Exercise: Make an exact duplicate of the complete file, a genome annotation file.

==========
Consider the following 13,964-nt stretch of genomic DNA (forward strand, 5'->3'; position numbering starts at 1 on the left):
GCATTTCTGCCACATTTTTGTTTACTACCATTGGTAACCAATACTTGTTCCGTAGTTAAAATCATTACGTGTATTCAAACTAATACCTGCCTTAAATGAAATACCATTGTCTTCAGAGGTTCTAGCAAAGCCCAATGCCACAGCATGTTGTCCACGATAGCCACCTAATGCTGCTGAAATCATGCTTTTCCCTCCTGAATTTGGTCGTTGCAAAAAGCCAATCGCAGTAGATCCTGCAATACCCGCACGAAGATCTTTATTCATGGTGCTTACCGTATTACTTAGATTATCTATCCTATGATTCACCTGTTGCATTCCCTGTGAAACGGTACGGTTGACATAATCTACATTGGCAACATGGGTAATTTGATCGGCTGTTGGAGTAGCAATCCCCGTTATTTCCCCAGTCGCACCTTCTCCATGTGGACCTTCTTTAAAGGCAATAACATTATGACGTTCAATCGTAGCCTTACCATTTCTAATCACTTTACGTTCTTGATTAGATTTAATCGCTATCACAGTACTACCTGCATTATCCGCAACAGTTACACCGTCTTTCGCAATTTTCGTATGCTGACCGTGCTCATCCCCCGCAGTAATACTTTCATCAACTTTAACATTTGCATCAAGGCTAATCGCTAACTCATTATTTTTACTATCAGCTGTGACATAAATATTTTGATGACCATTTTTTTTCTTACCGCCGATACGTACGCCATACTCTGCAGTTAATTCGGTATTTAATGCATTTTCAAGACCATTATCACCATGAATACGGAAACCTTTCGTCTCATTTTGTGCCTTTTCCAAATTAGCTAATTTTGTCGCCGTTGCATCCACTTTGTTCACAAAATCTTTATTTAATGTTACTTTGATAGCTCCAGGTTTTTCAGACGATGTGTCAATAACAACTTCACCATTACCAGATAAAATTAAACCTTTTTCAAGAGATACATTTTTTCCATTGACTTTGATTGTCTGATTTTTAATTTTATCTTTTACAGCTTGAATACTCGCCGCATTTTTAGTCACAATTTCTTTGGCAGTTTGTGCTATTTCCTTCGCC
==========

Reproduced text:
Consider the following 13,964-nt stretch of genomic DNA (forward strand, 5'->3'; position numbering starts at 1 on the left):
GCATTTCTGCCACATTTTTGTTTACTACCATTGGTAACCAATACTTGTTCCGTAGTTAAAATCATTACGTGTATTCAAACTAATACCTGCCTTAAATGAAATACCATTGTCTTCAGAGGTTCTAGCAAAGCCCAATGCCACAGCATGTTGTCCACGATAGCCACCTAATGCTGCTGAAATCATGCTTTTCCCTCCTGAATTTGGTCGTTGCAAAAAGCCAATCGCAGTAGATCCTGCAATACCCGCACGAAGATCTTTATTCATGGTGCTTACCGTATTACTTAGATTATCTATCCTATGATTCACCTGTTGCATTCCCTGTGAAACGGTACGGTTGACATAATCTACATTGGCAACATGGGTAATTTGATCGGCTGTTGGAGTAGCAATCCCCGTTATTTCCCCAGTCGCACCTTCTCCATGTGGACCTTCTTTAAAGGCAATAACATTATGACGTTCAATCGTAGCCTTACCATTTCTAATCACTTTACGTTCTTGATTAGATTTAATCGCTATCACAGTACTACCTGCATTATCCGCAACAGTTACACCGTCTTTCGCAATTTTCGTATGCTGACCGTGCTCATCCCCCGCAGTAATACTTTCATCAACTTTAACATTTGCATCAAGGCTAATCGCTAACTCATTATTTTTACTATCAGCTGTGACATAAATATTTTGATGACCATTTTTTTTCTTACCGCCGATACGTACGCCATACTCTGCAGTTAATTCGGTATTTAATGCATTTTCAAGACCATTATCACCATGAATACGGAAACCTTTCGTCTCATTTTGTGCCTTTTCCAAATTAGCTAATTTTGTCGCCGTTGCATCCACTTTGTTCACAAAATCTTTATTTAATGTTACTTTGATAGCTCCAGGTTTTTCAGACGATGTGTCAATAACAACTTCACCATTACCAGATAAAATTAAACCTTTTTCAAGAGATACATTTTTTCCATTGACTTTGATTGTCTGATTTTTAATTTTATCTTTTACAGCTTGAATACTCGCCGCATTTTTAGTCACAATTTCTTTGGCAGTTTGTGCTATTTCCTTCGCC